Kinesis Freestyle 2 keyboard and tilting wrist rests
Kinesis split ergonomic keyboard
The Kinesis Freestyle 2 keyboard is hands-down the best ergonomic keyboard I have used, and I have tried several. It is a plugin USB split keyboard in two pieces connected by a wire and a removable pivot. This allows you to position it many ways to prevent hand, arm, wrist, and shoulder strain and avoid repetitive stress injury (RSI). You can…
- Pivot the sections into a V by spreading the lower portions apart. This lets you keep your hands straight relative to your arms.
- Separate the halves by up to 8 inches (200 mm) by disconnecting the pivot, so your arms can go straight forward from your shoulders.
- Tilt each half up in the center by resting them on a book or using the Kinesis VIP3 Tenting Accessory.
I love this thing and use it all the time.
Keyboard plusses: Comfortable, super-ergonomic, you can adjust it many ways to stay comfortable. The pivot locks in, and pops in or out in a couple of seconds. Works great on my Jarvis sit-stand desk.
The Freestyle 2 positions Home, End, Page Up, Page Down, and various shortcut keys on the outer edge of the keyboard. It took a while to retrain myself, but I now use these a lot.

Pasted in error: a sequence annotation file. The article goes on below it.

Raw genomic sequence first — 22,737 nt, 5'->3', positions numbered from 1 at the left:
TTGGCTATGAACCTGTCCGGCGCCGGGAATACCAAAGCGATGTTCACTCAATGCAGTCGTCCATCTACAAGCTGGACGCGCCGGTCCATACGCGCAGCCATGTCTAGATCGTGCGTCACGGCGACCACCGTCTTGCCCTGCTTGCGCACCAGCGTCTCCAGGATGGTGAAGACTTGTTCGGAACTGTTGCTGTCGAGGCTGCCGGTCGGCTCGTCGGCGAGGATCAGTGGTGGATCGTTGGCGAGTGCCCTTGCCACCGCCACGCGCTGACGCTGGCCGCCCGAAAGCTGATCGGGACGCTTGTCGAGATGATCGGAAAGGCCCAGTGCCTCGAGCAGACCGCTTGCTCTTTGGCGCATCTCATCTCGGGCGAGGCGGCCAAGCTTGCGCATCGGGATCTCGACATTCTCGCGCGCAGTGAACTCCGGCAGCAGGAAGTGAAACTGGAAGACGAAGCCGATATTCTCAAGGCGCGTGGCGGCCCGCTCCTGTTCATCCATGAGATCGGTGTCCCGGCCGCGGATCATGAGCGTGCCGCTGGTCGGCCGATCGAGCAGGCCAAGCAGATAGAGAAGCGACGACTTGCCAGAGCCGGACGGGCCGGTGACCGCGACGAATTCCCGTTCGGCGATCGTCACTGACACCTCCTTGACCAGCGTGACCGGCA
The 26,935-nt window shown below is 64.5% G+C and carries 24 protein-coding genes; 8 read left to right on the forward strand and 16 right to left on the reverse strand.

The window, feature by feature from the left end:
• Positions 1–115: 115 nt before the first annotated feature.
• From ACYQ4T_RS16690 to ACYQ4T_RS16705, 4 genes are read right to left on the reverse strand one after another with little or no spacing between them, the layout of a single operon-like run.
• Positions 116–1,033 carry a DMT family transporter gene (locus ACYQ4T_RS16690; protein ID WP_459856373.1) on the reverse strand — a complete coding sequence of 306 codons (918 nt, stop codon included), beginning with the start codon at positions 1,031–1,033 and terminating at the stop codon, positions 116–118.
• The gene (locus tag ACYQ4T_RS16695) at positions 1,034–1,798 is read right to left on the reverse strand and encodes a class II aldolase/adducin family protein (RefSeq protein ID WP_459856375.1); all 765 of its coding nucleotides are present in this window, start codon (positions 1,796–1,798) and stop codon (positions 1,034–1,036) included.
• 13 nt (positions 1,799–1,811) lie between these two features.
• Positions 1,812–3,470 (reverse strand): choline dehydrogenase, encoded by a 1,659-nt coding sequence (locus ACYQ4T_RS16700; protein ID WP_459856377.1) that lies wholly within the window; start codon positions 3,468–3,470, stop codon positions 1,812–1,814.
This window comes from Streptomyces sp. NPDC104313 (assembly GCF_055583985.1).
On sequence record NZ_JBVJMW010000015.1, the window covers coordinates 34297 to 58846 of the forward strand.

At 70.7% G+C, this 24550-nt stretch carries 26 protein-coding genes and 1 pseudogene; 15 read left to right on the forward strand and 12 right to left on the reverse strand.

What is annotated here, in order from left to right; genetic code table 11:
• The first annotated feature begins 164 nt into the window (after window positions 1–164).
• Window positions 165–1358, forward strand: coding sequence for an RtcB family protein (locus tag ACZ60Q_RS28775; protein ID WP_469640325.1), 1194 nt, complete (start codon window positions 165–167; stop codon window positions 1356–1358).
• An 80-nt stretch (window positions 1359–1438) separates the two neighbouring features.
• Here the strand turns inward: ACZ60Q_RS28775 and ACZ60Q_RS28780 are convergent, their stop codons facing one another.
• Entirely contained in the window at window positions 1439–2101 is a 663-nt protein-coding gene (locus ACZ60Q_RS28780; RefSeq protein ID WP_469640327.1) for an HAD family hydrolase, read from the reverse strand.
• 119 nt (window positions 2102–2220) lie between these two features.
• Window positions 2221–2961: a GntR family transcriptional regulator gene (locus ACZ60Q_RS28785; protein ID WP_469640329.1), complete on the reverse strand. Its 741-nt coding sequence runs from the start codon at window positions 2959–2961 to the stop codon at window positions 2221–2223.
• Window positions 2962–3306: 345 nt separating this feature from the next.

When I sprained my wrists and fractured my elbow in a bad fall, the Kinesesis was the only keyboard I could make comfortable enough to use.
After several years I did have a temporary problem with the left Shift key sticking, but I followed the instructions on help page, blew it out with compressed air, and that fixed it. (I did have to blow it out twice to get ALL the crud out and completely fix the problem.)
Keyboard limitations: It is different enough from a one-piece keyboard that you should expect to spend several days adjusting. Persist and you’ll get it.
It’s too easy to mis-position your hand on one keyboard half without realizing it. That’s because the forefinger keys on the home row are the same texture as the rest, and the bump to let you know you’re on the right key is at the bottom, so it’s easy to miss. My temporary solution was to apply a dot of removable filing label material to each, so I can find them by touch. Eventually I plan to replace it with moleskin.
I found the Freestyle 2 did not work especially well for use in my lap in a recliner chair. The halves tended to move around too much, and maintaining the correct tilt was tricky.
Tip: If you don’t have the attached wrist rests, fold a towel to support your forearms and wrists at the correct height.
Kinesis split keyboard tilt accessory with wrist rests
The Kinesis VIP3 Tenting Accessory attaches to each half of the Kinesis Freestyle 2 keyboard. It lets you independently tilt each half of the keyboard up in the center, to angles 5, 10, or 15 degrees. Includes palm rests.
Limitations: Built for use on a flat surface such as a desk. It did not work well in my lap when I computed in a recliner chair.